The Irish Times view on the Alabama supreme court decision on IVF: a consequential ruling

The Alabama verdict may have cheered the anti-abortion lobby, but many Republican politicians will be less pleased, as they eye November’s presidential and congressional elections

In a ruling last week that may be as consequential as the reversal two years ago of Roe v Wade, the landmark case that legalised US abortion, the Alabama supreme court has followed up with a radical decision which threatens another pillar of reproductive rights, in-vitro fertilisation (IVF).

In LePage v Mobile Infirmary Clinic, Inc, the court found that a frozen embryo produced by IVF is “a child” whose inadvertent or deliberate destruction may constitute wrongful death or homicide. In doing so it has placed a question mark over the ability of childless parents to access IVF in the state, and probably later elsewhere.

The justices found that three couples could pursue a wrongful-death lawsuit against a Mobile clinic over a 2020 episode in which a hospital patient removed embryos from tanks of liquid nitrogen and dropped them on the floor.

Two local hospitals have already closed their IVF programmes while others are considering their position, fearful of civil or criminal charges over surplus embryo destructions, widely accepted as an inevitable part of the IVF process. Women are asking where they stand legally if they have not implanted all of the embryos they may have developed through the IVF process.

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The decision is seen as a major victory for the anti-abortion lobby whose onward march in the wake of the supreme court’s Roe ruling already means 21 states now ban abortion or restrict it earlier in pregnancy than the standard set by Roe.

Alabama’s chief justice, Tom Parker, justified his ruling in explicitly Biblical terms. “Human life cannot be wrongfully destroyed without incurring the wrath of a holy God,” he wrote in a concurring opinion invoking Genesis and the prophet Jeremiah. “Even before birth all human beings have the image of God, and their lives cannot be destroyed without effacing his glory.”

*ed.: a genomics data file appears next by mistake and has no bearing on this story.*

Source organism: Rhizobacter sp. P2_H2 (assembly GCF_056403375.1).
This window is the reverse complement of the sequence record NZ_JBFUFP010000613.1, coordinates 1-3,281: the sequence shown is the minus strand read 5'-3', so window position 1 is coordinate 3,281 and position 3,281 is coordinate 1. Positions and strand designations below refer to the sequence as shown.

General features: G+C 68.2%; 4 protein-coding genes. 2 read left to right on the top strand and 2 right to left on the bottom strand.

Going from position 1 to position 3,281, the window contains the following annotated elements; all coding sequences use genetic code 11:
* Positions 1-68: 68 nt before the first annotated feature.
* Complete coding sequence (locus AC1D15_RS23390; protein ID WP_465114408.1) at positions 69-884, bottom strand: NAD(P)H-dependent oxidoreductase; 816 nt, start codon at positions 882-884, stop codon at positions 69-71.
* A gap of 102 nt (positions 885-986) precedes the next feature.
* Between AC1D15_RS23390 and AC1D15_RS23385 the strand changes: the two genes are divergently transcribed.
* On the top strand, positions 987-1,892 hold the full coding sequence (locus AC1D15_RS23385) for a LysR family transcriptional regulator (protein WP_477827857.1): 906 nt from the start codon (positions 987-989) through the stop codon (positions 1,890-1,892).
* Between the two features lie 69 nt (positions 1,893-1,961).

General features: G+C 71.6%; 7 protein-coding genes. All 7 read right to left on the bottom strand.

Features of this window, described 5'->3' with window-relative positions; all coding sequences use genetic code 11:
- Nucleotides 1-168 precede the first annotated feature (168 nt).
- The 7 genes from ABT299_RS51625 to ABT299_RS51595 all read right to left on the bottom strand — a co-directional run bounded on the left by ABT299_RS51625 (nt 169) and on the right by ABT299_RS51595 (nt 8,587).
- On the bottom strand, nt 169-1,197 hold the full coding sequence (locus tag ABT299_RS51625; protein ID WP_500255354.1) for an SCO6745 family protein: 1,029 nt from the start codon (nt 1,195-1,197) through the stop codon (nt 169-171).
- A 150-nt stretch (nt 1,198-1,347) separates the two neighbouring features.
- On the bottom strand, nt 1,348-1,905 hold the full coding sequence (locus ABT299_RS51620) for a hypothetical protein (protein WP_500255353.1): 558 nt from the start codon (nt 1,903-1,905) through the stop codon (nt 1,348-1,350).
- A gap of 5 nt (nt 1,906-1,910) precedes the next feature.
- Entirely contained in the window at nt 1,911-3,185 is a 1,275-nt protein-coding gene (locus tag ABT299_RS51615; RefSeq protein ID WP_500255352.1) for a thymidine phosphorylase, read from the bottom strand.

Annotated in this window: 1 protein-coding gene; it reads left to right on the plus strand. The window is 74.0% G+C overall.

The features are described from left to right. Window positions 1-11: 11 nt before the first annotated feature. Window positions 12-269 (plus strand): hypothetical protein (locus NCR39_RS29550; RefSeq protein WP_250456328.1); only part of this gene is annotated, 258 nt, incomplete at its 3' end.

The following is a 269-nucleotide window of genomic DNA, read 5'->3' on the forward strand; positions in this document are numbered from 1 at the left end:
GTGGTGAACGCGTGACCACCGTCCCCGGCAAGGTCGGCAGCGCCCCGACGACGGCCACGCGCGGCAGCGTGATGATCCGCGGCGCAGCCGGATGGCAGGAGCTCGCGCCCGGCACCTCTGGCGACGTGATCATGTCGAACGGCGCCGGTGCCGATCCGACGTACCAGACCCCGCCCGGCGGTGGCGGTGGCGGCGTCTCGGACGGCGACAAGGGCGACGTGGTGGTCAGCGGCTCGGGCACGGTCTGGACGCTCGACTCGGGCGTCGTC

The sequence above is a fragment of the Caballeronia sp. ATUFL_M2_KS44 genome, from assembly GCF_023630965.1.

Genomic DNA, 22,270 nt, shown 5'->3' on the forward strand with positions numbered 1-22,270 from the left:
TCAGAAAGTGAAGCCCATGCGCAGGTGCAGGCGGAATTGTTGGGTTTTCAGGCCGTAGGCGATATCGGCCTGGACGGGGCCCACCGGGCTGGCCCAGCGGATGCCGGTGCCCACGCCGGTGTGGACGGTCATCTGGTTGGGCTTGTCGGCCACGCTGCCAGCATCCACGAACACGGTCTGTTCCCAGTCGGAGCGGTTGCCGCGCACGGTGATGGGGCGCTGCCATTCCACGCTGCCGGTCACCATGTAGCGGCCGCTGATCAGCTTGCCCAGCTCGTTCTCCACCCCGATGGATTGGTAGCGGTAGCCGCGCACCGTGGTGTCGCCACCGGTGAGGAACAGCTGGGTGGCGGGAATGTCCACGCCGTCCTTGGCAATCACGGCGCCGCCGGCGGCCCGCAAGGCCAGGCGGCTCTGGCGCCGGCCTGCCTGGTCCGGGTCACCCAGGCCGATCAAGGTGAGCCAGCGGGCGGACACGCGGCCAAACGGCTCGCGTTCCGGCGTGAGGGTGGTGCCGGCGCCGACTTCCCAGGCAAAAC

The court’s insistence on the church view that human life begins at conception – even in a Petri dish – and instantly acquires equivalent rights to those of the developed person conflicts with the now more widely accepted view that links personhood to viability, the ability of the foetus to survive independently outside the womb. Such a perspective now frames debates worldwide about, not whether, but when time limits should be set for abortion.

The Alabama verdict may have cheered the anti-abortion lobby, but many Republican politicians will be less pleased, as they eye November’s presidential and congressional elections. They have sought to distance themselves from hard-line anti-abortion views that have already proved vote losers, particularly among women. Donald Trump is ploughing his own furrow, however, privately hinting he will back a national ban on abortions after 16 weeks, despite the case made against Roe that the issue should be left to the states.